DID YOU MEAN THOSE WORDS IN TUCSON OR WAS IT JUST ANOTHER TELEPROMPTER SPEECH?
“At a time when our discourse has become so sharply polarized; at a time when we are far too eager to lay the blame for all that ails the world at the feet of those who happen to think differently than we do — it’s important for us to pause for a moment and make sure that we are talking with each other in a way that heals, not a way that wounds.”
Dear Mr. President,
Let me begin by saying that I am a Ronald Reagan Republican, which means that you and I don’t see eye-to-eye on much of anything. However — this letter is less about politics as usual, and more about integrity, honesty, trust — and character.
Following your speech in Tucson earlier this year, several liberal friends called and asked if I was going to write about what you had said that evening. I assured them that not only would I do so; I would commend you for calling for an end to the divisive vitriol that has become so prevalent in today’s charged political environment. You can review the article, “I was Proud of my President Tonight,” here. Think about the last line.
Did you honestly mean what you said that night, Mr. President, or were you merely reading words from your teleprompter — words written to make it appear that you were above the political fray? Shortly after your Tucson speech, you went on an Hispanic radio station and referred to Republicans as “our enemies.”
Several months later, you stood at the Mexican border and mocked those who call for tighter border security — by sarcastically telling the jeering crowd that “they” won’t be happy until we have a moat full of alligators along the border. Judging by these two examples alone, it doesn’t appear that your intent in Tucson was to distance yourself from the partisan rhetoric, does it?
So, back to your intent in Tucson: You either meant what you said, or you simply mouthed hollow words in an opportunistic moment. Let’s assume, for a minute, that you meant what you said; why then, do you fail to condemn the contentious rhetoric when it come from your own party? Why have you not called out those Democrats who continue it on a daily basis?
When Congressman Cohen stood on the floor of the House of Representatives and compared the GOP to NAZIs and the Tea Party to the KKK, why did you not condemn his comments? When Sheila Jackson Lee and Nancy Pelosi said that your policies are so strongly opposed because you’re black, why did you not rush to your teleprompter to condemn their inexcusable, blatant race-baiting? When Congressman Carson charged that the Tea Party wants blacks hanging from trees, where was your moral outrage? Your silence in these cases is tacit approval, Mr. President; let’s toss out the “you meant it” option.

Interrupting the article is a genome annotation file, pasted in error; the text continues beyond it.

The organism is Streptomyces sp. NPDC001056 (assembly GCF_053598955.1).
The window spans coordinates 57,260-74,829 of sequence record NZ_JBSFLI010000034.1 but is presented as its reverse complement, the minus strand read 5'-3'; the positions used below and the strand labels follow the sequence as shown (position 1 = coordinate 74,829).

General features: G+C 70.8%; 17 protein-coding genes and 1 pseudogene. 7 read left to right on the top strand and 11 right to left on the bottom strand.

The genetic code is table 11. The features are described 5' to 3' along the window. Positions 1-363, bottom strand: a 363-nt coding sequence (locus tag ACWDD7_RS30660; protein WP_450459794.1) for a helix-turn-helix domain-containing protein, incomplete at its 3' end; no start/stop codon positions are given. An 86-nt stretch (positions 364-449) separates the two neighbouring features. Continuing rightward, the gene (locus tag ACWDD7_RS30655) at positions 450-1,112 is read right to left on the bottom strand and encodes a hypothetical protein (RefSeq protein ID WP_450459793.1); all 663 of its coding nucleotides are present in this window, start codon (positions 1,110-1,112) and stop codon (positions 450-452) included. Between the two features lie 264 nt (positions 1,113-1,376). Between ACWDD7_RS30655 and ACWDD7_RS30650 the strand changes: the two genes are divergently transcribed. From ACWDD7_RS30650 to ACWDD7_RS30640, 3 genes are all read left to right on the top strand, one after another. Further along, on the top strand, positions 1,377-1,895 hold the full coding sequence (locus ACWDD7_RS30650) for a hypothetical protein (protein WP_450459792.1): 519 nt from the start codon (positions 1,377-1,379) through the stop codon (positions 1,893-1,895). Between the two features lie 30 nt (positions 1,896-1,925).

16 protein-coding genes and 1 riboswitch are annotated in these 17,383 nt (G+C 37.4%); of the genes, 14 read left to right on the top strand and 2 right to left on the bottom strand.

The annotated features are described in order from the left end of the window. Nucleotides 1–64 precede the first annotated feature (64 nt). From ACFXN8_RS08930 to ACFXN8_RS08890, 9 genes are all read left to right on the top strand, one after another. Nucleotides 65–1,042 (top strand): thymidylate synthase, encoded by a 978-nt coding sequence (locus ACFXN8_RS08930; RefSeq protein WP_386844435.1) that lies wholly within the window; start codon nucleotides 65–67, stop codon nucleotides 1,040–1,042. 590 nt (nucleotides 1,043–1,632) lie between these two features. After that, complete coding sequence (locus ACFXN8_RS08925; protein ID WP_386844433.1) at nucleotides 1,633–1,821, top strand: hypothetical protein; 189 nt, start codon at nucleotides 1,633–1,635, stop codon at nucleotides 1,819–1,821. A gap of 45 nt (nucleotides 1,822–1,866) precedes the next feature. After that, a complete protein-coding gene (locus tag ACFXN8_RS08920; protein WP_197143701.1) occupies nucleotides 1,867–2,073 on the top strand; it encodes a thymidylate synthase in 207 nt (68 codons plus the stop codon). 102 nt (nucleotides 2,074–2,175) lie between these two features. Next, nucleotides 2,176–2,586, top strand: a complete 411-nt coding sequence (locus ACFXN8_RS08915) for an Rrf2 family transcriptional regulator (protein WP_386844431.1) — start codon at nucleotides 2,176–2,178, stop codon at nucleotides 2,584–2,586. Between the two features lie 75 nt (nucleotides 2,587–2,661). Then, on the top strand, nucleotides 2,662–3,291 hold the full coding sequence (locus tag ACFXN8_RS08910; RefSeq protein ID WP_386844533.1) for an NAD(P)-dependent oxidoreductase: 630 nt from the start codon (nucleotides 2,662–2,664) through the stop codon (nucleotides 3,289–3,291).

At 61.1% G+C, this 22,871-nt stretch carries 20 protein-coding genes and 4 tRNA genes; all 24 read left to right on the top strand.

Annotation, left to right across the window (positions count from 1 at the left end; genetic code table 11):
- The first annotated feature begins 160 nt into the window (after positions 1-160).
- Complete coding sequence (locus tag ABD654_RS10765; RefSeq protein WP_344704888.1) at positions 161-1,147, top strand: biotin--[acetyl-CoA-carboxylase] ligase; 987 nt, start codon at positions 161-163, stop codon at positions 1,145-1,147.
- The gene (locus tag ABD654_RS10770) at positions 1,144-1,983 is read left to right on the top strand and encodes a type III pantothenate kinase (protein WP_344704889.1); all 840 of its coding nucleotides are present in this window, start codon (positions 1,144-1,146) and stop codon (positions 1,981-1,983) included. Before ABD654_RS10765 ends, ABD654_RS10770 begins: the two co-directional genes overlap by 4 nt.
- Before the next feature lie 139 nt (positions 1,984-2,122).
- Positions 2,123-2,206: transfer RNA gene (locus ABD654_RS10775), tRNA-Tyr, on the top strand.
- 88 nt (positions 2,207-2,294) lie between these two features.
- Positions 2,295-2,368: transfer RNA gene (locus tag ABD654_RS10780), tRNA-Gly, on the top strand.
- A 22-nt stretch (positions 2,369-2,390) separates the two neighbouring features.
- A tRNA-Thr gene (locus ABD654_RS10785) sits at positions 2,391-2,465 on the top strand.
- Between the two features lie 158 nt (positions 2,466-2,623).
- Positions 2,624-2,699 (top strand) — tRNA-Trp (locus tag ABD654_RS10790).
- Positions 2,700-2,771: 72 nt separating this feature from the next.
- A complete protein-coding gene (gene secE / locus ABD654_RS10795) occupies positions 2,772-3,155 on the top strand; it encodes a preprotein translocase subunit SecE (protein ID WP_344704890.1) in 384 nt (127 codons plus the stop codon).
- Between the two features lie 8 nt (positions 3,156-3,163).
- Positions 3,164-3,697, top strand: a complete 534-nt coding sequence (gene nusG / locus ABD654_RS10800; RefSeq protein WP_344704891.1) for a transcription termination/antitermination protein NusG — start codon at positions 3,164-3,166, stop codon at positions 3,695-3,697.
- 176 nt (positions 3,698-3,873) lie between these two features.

Politics is not all about politics; it’s about character, integrity, and leadership, as well. Following your State-of-the-Union Speech in January, all three “major” networks compared you to Ronald Reagan. CBS analyst Jeff Greenfield said, “He kept talking about winning the future, and that was always a big theme for Reagan.” Gushed NBC’s Andrea Mitchell: “That’s exactly what he was trying to get after, and I think he was trying to invoke the optimism, the can-do spirit that brings to mind Ronald Reagan in these settings.”
Yes, Mr. President – they all swooned over how very Reaganesque you were that evening. The reality, of course, is that none of these hypocritical liberals were comparing your policies and philosophy with those of Ronald Reagan – we both know how distasteful that thought is. The “mainstream” media was simply impressed by your rhetoric – the words you read so eloquently from your trusty teleprompter that night. It may have played well with your sock puppets in the Obama Media Group, but believe me — not so much, with a growing majority of disillusioned Americans.
Barack, you’ve never grasped the reality that the presidency is more about leadership than it is about your leftist agenda. Leadership that is not defined by bullying, dividing, or throwing people under the bus to protect yourself or get your way. Leadership that is not defined by constantly passing the buck and blaming others for your failures. Leadership that is not defined by saying one thing and doing another.
Leadership that is defined by character, honesty, and integrity. Leadership that you lack. Ronald Reagan not only understood these leadership principles, Mr. President – he practiced them every day. You, sir, are no Ronald Reagan.
In the end, you will be remembered — not for your policies and politics – but for your failure to lead this great country in a critical time of need. You will be remembered for your hypocritical lack of honesty and integrity. You will be remembered for your inability to accept responsibility, and your penchant for placing the blame for all that ails America on the backs of others.
You will remembered as the president who promised to “reach across the aisle,” but turned out to be a petty, divisive, political hack. Your “most transparent administration in history” will be remembered for its under the table dealings with wealthy donors, as well as its eagerness to circumvent Congress at every opportunity.
You will be remembered as a stubborn ideologue who was too bull-headed to set aside his left-wing agenda for the good of his country in a time of economic crisis.
You have failed yourself, Mr. President. More importantly, you have failed our country.
A Concerned American
Can you spell D-E-A-F E-A-R-S?